The School Drop-Off And Social Trust

Three or four times every week, I drop my daughter off at our local public school. We leave, on almost every occasion, in a bit of a rush. My daughter’s school is close by, a mere ten minutes walk, but the window for her to eat breakfast school is quite narrow–thirty minutes–so I’m keen to leave on time to give her enough time to eat a bit before she heads off for her classes. On the way to school, as we walk, we talk about any topic that happens to catch our fancy. (Besides conversation with me, my daughter also has to put up with my angry rants at drivers who do not give us the right of way on pedestrian crosswalks.) On occasion, we stop to climb a rocky wall of a local yeshiva that lies en-route. And then, all too soon, we are at school, at the door through which my daughter will walk into a large hall packed with noisy children, in the midst of which she will locate her teacher and her class, en-route to her classroom, her home for the day.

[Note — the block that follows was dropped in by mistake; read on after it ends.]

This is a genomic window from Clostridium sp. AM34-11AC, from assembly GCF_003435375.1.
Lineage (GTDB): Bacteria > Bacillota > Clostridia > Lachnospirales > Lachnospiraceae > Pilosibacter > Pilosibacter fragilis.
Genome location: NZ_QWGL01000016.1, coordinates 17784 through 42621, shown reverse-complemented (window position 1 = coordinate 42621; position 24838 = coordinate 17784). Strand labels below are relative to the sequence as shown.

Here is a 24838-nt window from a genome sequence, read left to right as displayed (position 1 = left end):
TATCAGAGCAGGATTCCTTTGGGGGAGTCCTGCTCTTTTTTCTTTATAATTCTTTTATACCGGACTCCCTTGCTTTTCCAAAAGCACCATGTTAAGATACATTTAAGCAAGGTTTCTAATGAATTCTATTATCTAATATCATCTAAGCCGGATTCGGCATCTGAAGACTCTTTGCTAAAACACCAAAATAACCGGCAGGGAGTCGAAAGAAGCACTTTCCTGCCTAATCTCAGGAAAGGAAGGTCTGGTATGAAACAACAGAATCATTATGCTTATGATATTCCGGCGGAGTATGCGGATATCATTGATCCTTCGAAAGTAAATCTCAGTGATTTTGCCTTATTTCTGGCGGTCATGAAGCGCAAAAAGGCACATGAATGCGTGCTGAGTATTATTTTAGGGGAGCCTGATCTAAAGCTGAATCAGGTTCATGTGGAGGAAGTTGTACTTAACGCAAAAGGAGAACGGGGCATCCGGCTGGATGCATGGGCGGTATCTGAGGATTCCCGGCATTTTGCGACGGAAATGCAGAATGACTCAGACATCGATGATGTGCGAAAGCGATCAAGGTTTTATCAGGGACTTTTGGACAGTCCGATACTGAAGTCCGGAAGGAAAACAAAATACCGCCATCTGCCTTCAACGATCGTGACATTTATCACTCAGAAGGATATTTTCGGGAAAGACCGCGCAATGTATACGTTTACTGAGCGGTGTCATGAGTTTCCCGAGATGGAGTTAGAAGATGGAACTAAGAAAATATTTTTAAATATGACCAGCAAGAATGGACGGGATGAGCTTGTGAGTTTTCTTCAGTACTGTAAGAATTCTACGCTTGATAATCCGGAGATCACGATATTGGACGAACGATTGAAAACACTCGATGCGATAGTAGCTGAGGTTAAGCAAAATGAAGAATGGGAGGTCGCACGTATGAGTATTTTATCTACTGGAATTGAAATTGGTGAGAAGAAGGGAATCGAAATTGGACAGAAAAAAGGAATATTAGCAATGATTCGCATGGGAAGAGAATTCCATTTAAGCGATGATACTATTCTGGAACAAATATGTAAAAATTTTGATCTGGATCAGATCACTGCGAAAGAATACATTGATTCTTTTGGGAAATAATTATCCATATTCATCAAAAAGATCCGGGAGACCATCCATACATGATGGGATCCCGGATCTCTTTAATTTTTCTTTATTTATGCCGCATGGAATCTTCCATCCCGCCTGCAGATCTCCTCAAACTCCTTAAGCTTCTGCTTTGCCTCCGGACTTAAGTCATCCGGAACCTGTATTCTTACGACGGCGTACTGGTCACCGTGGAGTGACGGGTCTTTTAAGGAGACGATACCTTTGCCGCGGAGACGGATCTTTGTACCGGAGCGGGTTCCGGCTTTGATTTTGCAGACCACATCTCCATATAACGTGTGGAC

As we approach the door, my pace slows; I want to say goodbye ‘properly to my daughter, who I can sense is already straining at the leash and wants to move on, to get on with meeting her friends. So we stop; I pull my daughter to me and ask her a few questions–the same ones every day–and then, after planting a few kisses on her cheeks, and giving her one last hug, I let her go. She walks on, and as she walks through the door, I yell out some variant of “Bye, sweetheart, I’ll see you in the evening” (alternatively, “Bye, sweetheart, mommy will be picking you up in the evening.”) I blow her a kiss, and as I do so, my daughter turns to look at me, waves, and is gone.